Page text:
Many Minnesota workers rely on workers’ compensation to pay for any injuries that happened to them while they were at work. While workers’ compensation does cover the majority of workplace injuries, there are exemptions. As an employee, it’s in your best interest to understand what these exemptions are so that you can avoid them at all costs.
Workers’ comp coverage will not cover workplace injuries that were a result of horseplay. Horseplay is typically defined as any behavior that does not further the course of the business, and it is outside the scope of employment. The only exemption in this situation is if an employee that was not directly involved in the horseplay was injured due to it.
When an employee is intoxicated during working hours, it could hinder their ability to file a workers’ compensation claim. Any incident that happens as a direct result of their intoxication can be denied by the workers’ compensation insurance. For example, if an employee who is a driver and intoxicated wrecks the company vehicle while working, they would not be covered. However, if that employee was walking as part of their job and was hit by a car, their injuries would be covered. This is because their injuries were not a direct result of being intoxicated.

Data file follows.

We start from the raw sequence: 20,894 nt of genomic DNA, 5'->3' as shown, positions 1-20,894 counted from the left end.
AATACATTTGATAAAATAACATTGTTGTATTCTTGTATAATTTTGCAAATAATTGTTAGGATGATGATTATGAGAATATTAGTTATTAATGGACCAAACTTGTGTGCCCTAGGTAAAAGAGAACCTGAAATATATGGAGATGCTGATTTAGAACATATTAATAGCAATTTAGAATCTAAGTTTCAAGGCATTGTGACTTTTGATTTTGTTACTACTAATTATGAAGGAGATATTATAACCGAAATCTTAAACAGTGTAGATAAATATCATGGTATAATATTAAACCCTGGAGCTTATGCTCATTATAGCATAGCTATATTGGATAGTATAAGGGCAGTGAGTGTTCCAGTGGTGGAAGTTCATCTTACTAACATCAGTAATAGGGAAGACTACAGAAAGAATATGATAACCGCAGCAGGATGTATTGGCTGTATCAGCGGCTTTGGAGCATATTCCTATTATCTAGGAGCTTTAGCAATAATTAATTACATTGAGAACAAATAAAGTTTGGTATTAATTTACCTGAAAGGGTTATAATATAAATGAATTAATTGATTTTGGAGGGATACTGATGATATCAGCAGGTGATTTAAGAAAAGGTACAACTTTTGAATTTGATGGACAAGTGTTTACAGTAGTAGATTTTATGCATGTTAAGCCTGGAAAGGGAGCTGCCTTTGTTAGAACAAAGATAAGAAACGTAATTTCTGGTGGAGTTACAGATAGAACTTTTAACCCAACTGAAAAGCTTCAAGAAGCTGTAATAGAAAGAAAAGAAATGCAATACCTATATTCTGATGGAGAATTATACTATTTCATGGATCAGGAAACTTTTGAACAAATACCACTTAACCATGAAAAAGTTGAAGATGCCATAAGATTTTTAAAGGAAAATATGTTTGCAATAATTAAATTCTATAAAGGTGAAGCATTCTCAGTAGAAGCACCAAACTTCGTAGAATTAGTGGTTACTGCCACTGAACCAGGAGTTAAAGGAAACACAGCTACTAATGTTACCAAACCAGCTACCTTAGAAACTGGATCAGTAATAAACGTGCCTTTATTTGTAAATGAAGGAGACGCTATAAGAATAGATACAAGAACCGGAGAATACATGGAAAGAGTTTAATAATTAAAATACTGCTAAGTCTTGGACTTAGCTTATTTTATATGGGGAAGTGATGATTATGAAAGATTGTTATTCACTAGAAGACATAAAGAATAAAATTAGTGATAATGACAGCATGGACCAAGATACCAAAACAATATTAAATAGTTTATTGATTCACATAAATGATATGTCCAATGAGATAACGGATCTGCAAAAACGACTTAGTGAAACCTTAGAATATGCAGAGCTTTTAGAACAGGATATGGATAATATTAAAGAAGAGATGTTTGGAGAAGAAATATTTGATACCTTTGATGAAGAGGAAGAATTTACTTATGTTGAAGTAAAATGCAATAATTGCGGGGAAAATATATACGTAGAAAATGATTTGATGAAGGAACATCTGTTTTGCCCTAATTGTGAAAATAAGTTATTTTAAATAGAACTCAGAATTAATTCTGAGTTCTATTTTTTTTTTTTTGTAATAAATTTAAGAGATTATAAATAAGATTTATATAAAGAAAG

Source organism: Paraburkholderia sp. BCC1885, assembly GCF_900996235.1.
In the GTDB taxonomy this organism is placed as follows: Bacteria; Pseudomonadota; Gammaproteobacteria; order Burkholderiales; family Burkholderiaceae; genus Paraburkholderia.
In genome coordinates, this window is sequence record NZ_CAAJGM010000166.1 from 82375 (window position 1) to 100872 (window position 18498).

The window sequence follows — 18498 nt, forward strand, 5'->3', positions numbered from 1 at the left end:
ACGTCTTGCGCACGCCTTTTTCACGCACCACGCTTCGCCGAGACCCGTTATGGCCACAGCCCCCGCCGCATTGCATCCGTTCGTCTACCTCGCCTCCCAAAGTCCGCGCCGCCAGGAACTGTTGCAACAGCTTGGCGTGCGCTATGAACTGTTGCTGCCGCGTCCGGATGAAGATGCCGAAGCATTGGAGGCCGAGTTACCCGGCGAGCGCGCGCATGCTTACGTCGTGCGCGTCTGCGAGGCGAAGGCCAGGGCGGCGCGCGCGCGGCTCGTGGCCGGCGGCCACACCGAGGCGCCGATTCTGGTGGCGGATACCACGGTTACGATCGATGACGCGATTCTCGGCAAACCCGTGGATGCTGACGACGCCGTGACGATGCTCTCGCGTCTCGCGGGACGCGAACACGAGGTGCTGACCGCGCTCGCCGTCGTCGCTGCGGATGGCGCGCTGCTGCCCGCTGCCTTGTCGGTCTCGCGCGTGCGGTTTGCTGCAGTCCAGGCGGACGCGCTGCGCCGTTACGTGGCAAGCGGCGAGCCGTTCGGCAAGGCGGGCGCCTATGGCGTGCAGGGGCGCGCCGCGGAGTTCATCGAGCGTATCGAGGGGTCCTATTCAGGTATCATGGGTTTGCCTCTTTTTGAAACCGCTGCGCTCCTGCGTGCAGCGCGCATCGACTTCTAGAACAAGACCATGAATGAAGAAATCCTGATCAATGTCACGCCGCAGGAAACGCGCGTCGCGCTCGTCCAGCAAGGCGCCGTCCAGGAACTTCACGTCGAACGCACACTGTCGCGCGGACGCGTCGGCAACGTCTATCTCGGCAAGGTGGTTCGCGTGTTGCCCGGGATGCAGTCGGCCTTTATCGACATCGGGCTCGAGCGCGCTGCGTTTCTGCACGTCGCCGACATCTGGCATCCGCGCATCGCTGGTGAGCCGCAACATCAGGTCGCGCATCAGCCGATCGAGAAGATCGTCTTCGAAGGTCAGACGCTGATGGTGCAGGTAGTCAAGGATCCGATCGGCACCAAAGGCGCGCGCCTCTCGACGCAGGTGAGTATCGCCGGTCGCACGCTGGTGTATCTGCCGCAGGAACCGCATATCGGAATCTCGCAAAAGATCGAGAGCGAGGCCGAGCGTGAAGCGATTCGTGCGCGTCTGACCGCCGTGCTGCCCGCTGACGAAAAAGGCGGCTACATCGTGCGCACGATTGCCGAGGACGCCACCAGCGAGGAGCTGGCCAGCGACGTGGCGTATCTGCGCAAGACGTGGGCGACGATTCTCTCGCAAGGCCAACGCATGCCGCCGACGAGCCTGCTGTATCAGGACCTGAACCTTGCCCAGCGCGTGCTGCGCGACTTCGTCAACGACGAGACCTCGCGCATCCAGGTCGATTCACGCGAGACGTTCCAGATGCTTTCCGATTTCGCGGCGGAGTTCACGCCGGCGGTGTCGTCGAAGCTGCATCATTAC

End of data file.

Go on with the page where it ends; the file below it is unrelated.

Injuries at home
With more and more employers allowing flexible work-from-home environments, the question of what’s covered under workers’ comp has commonly come up. In general, any injuries that happen during the course of regular business hours are considered within the scope of the person’s employment. However, injuries that happen at other hours of the day are commonly not covered because the employee would not be typically working during those hours.
As an employee, you have the right to a workers’ compensation claim in the event that you’re injured while on a job. While it might be easy to generalize that all injuries will be covered, that’s not actually the case. The above are just some of the many exemptions that workers’ compensation insurance companies can use to deny your claim.